Boston Marathon Wreath Ceremony Reminds of Greek History

Every year the Alpha Omega Council, a Philhellenes (meaning “love of Greece”) Organization based in Boston, puts on what they call a Wreath Ceremony, in which an official from the Greek government hands over the official wreaths, traditionally given to the winner of Greek Athletic events as far back as the ancient Olympics. The event is well attended by various lovers of both the Boston Marathon and of Greek history, with a crowd the varies from Harvard Medical School professors to businessmen to the first woman to participate in the Boston Marathon.

Haris Lalacos to Joann Flaminio Presenting
Haris Lalacos (right) hands the official wreaths of the 2017 Boston Marathon to Joann Flaminio (left).

Though the main event of the evening was the transfer of the wreaths from the Ambassador of Greece Haris Lalcos to Boston Athletic Association President Joann Flaminio, there were a plethora of speakers.

Kathrine V. Switzer, notable for being the first woman to officially run the Boston Marathon gave her piece as she prepared to run the race again at the age of 70, 50 years after running it originally.

Nick Kourtis 3 Present
Nicholas Kourtis (right) and Giogos Kaminis (left) present a middle school essay contest winner with her prize.

Another highlight of the event was Nicholas Kourtis, former president of the Alpha Omega Council, who along with Mayor of Athens Giorgos Kaminis, presented middle schoolers with awards for winning the essay contest that Kourtis and the Alpha Omega Council had set up to educate people on the history of the Marathon.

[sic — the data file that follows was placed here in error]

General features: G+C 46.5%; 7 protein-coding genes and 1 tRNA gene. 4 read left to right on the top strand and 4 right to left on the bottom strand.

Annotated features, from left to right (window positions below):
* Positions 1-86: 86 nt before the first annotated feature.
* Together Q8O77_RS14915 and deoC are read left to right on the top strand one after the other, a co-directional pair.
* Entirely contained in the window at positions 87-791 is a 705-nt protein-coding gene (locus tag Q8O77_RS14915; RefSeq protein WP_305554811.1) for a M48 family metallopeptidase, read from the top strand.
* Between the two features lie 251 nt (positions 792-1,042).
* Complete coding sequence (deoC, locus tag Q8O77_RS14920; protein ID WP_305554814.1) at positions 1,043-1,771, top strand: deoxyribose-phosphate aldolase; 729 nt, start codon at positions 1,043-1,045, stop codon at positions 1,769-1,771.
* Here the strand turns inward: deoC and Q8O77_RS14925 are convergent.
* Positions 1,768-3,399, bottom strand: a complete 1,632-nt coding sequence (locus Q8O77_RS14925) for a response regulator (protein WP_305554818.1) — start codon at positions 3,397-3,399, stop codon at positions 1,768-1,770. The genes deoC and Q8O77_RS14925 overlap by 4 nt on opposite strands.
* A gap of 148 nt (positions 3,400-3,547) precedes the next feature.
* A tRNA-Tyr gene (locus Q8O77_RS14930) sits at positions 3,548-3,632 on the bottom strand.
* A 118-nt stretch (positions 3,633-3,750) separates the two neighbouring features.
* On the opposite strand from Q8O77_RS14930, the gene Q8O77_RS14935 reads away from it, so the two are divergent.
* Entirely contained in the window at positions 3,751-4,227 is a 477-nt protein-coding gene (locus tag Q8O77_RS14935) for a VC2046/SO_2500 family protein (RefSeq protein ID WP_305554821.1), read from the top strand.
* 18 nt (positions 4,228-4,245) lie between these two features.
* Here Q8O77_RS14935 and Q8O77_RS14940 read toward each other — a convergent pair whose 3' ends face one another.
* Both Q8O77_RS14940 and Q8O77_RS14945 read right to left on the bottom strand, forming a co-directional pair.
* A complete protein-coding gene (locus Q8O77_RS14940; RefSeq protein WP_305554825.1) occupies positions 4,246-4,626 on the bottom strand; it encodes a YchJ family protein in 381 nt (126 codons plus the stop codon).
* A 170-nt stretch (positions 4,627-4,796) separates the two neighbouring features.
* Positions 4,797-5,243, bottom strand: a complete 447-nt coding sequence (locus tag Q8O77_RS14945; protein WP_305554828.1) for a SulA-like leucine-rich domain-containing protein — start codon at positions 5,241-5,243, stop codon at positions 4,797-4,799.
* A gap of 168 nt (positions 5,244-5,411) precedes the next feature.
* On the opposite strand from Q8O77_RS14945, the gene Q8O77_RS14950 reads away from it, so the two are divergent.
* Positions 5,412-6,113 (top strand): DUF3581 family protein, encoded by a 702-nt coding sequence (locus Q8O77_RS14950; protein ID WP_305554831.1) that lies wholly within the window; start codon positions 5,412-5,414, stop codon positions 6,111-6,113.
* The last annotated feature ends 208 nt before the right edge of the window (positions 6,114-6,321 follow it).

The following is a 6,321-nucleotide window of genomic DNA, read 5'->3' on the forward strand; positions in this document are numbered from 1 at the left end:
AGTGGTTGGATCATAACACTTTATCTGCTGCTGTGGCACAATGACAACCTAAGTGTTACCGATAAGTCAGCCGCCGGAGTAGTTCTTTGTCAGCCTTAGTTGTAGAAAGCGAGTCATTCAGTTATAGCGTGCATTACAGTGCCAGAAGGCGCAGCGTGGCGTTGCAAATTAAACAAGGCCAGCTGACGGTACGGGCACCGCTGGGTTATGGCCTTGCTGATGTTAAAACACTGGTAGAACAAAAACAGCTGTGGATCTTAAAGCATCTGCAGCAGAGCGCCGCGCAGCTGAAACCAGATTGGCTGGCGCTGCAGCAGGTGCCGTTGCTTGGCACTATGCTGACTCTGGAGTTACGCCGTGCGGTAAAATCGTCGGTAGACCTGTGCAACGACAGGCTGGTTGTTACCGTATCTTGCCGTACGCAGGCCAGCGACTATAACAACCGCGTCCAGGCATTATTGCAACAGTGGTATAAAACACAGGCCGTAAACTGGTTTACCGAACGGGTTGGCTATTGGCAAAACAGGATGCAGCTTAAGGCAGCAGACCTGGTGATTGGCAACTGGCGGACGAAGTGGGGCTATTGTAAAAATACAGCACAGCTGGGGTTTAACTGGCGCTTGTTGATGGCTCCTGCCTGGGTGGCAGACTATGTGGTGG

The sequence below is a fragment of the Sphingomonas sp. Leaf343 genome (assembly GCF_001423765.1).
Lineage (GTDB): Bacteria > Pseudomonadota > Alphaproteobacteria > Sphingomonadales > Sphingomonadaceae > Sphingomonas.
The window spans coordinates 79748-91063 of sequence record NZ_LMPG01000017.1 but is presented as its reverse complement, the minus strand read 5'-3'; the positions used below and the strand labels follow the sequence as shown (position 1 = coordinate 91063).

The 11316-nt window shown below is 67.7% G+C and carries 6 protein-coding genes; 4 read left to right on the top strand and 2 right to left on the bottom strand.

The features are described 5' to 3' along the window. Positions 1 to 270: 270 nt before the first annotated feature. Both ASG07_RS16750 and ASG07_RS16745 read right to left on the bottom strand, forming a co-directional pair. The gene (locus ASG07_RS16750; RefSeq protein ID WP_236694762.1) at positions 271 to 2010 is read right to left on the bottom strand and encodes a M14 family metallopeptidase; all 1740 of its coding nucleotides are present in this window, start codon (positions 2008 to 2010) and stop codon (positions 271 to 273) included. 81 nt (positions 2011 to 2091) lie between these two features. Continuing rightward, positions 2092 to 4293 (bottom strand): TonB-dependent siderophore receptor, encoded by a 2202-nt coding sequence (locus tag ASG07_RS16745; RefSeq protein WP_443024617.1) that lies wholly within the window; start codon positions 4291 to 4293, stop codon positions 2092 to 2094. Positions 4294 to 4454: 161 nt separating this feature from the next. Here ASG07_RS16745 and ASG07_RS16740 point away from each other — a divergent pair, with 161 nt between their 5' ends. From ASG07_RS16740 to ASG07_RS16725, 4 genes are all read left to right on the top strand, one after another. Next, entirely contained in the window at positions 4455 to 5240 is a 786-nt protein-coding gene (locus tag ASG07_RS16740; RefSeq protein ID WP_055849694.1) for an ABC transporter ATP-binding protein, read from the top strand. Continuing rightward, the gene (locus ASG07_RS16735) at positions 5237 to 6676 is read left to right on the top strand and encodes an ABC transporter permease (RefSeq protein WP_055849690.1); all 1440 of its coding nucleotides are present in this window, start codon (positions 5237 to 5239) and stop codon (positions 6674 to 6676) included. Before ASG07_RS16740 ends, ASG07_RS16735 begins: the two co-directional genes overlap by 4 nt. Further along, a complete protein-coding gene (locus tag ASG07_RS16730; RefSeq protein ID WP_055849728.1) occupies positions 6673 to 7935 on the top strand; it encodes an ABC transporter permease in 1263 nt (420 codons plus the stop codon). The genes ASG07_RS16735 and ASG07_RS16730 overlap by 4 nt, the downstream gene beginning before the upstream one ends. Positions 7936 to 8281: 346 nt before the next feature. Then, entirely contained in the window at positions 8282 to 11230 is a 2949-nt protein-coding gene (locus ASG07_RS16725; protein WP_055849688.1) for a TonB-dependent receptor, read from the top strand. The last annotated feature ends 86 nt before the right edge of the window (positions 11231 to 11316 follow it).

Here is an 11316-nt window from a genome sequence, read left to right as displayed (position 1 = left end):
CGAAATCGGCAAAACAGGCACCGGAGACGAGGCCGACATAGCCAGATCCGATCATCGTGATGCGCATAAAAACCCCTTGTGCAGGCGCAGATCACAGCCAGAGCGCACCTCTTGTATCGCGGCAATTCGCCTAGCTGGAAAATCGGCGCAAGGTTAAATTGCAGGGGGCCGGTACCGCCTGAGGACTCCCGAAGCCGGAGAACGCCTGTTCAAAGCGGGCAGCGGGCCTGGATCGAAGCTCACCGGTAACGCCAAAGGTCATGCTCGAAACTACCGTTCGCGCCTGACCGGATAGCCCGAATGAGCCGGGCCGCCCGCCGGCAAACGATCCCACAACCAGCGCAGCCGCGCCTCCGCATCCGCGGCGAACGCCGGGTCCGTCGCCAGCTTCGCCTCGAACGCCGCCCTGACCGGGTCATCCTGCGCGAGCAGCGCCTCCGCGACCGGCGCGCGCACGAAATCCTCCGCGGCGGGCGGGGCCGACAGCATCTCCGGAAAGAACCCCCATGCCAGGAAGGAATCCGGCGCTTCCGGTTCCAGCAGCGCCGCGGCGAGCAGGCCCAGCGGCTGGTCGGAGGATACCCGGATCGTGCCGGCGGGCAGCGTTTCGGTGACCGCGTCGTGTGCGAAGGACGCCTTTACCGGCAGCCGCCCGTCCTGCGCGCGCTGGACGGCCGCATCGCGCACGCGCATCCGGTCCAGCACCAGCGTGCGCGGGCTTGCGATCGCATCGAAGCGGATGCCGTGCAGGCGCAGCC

The entire event touches at the extremely deep history of the marathon, and also reaches back to the strong emotional bonds that tie this event to Greece and Greek history.


Boston Remains Restrained as Boston University Rallies

Marsh Plaza at Boston University was in an uproar on Wednesday around noon, with students protesting the Trump administration.

Just across the freeway though, many Boston denizens were much less concerned with the President’s first month in office, more specifically his alleged ties to Russia that have been coming out over the last few weeks.

Some, like Daphne and Jake, were concerned, if notably less than the protesting students.

Others were much more reserved.

Scott, a local investment manager, said that he wasn’t really concerned with the President’s political ties to Russia.

Madison, a Freshman Graduate Student of Opera at Boston Conservatory, went even further, saying that she didn’t often concern herself with national politics.

The recent allegations have been inviting a lot of comparisons to the famous Watergate scandal in which Former President Richard Nixon was ousted after significant criminal evident compiled against him. Andy, also an Organizer, didn’t think this is a fair comparison.

The outrage is palpable on many campuses around the United States as students join in protests against the administration as frustrations grow. Still, at least here in Boston, the opinion of the greater population is still not quite ready to condemn him to the same extent.

Yet, national Gallup Poll still has Trump’s approval rating fluctuating between 40 and 50, and according to some polls he has had the lowest approved of start in the history of the presidency. This suggests that while many people aren’t ready to condemn him out of hand, even the citizens off campus are beginning to become disgruntled.